36. Pelicic V, Reyrat J-M, Gicquel B. Expression of the Bacillus subtilis sacB gene confers sucrose sensitivity on mycobacteria. J Bacteriol. 1996;178:1197–1199. [PMC free article] [PubMed]
37. Pelicic V, Reyrat J-M, Gicquel B. Generation of unmarked directed mutations in mycobacteria, using sucrose counterselectable suicide vectors. Mol Microbiol. 1996;20:919–925. [PubMed]
38. Pelicic V, Reyrat J-M, Gicquel B. Positive selection of allelic exchange mutants in Mycobacterium bovis BCG. FEMS Microbiol Lett. 1996;144:161–166. [PubMed]
39. Pierce J C, Sauer B, Sternberg N. A positive selection vector for cloning high molecular weight DNA by the bacteriophage P1 system: improved cloning efficacy. Proc Natl Acad Sci USA. 1992;89:2056–2060. [PMC free article] [PubMed]
40. Pizza M, Covacci A, Bartoloni A, Perugini M, Nencioni L, de Magistris M T, Villa L, Nucci D, Manetti R, Bugnoli M, Giovannoni F, Olivieri R, Barbieri J T, Sato H, Rappuoli R. Mutants of pertussis toxin suitable for vaccine development. Science. 1989;246:497–500. [PubMed]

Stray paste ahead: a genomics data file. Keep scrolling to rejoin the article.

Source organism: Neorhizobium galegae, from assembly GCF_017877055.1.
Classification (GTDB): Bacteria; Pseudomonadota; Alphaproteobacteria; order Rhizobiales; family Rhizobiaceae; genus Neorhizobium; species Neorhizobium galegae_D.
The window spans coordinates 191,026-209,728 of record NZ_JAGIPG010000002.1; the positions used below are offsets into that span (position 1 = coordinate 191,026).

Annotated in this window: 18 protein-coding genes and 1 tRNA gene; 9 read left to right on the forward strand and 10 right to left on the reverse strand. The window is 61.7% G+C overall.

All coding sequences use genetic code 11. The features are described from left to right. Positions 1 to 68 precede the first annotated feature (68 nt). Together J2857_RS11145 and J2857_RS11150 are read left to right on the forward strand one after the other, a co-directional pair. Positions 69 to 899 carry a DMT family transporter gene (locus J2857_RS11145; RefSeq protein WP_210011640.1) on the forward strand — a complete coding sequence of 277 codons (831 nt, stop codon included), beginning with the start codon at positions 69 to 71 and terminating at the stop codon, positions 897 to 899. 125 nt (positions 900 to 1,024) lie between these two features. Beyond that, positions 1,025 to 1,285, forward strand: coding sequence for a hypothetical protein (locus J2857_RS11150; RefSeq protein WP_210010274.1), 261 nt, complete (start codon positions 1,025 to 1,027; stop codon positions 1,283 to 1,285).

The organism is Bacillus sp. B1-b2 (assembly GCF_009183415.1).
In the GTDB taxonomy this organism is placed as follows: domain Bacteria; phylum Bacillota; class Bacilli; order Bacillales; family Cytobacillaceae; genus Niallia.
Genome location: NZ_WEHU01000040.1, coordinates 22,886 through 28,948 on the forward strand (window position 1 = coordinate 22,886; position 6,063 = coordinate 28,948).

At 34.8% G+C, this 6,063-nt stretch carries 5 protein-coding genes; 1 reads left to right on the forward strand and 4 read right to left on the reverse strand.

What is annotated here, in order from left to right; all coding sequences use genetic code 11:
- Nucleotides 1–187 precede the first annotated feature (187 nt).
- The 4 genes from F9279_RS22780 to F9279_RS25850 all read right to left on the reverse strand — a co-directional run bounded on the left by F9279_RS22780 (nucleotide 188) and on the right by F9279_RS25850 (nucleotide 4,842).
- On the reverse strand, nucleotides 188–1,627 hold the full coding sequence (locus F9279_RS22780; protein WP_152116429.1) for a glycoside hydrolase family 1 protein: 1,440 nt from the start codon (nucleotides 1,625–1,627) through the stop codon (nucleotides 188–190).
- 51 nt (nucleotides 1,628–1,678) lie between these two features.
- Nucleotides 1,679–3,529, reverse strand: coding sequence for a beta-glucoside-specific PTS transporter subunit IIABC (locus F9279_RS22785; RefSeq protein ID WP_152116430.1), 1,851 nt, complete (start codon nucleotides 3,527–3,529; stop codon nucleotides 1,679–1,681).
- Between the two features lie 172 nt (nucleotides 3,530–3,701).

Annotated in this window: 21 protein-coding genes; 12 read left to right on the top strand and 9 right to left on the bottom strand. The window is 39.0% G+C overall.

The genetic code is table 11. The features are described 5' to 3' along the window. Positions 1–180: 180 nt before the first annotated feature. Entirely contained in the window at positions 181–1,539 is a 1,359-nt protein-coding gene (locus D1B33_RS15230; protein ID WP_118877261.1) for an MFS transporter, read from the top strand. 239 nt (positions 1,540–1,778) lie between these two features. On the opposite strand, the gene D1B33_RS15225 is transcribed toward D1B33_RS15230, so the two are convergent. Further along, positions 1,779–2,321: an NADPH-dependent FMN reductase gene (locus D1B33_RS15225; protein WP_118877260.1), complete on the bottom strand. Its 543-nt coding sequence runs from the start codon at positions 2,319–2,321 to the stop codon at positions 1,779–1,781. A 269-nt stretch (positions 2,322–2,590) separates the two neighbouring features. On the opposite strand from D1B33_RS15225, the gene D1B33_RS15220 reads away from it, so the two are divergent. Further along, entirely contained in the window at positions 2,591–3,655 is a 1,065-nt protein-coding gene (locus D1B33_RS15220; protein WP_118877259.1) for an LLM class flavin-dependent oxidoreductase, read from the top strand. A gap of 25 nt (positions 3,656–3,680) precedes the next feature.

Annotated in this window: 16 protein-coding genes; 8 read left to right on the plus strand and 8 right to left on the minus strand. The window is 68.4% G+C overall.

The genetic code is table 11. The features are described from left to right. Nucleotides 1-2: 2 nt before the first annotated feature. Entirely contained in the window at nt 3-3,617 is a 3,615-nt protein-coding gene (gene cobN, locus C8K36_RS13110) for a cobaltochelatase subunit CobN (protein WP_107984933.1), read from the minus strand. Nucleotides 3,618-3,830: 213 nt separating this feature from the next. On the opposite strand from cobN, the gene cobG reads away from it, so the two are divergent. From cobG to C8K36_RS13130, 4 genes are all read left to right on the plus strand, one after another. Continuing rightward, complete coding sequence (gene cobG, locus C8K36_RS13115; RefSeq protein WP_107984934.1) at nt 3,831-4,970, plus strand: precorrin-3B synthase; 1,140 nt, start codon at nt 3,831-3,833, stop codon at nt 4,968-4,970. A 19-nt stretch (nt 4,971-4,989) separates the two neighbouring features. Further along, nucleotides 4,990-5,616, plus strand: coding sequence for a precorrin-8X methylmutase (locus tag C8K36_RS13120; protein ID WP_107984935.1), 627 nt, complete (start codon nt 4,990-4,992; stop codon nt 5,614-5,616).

41. Rajakumar K, Sasakawa C, Adler B. Use of a novel approach, termed island probing, identifies the Shigella flexneri she pathogenicity island which encodes a homolog of immunoglobulin A protease-like family of proteins. Infect Immun. 1997;65:4606–4614. [PMC free article] [PubMed]
42. Rappuoli R. Rational design of vaccines. The recombinant pertussis vaccine induces early and long-lasting protection. Nat Med. 1997;3:374–376. [PubMed]
43. Ried J L, Collmer A. An nptI-sacB-sacR cartridge for constructing directed, unmarked mutations in Gram-negative bacteria by marker exchange-eviction mutagenesis. Gene. 1987;57:239–246. [PubMed]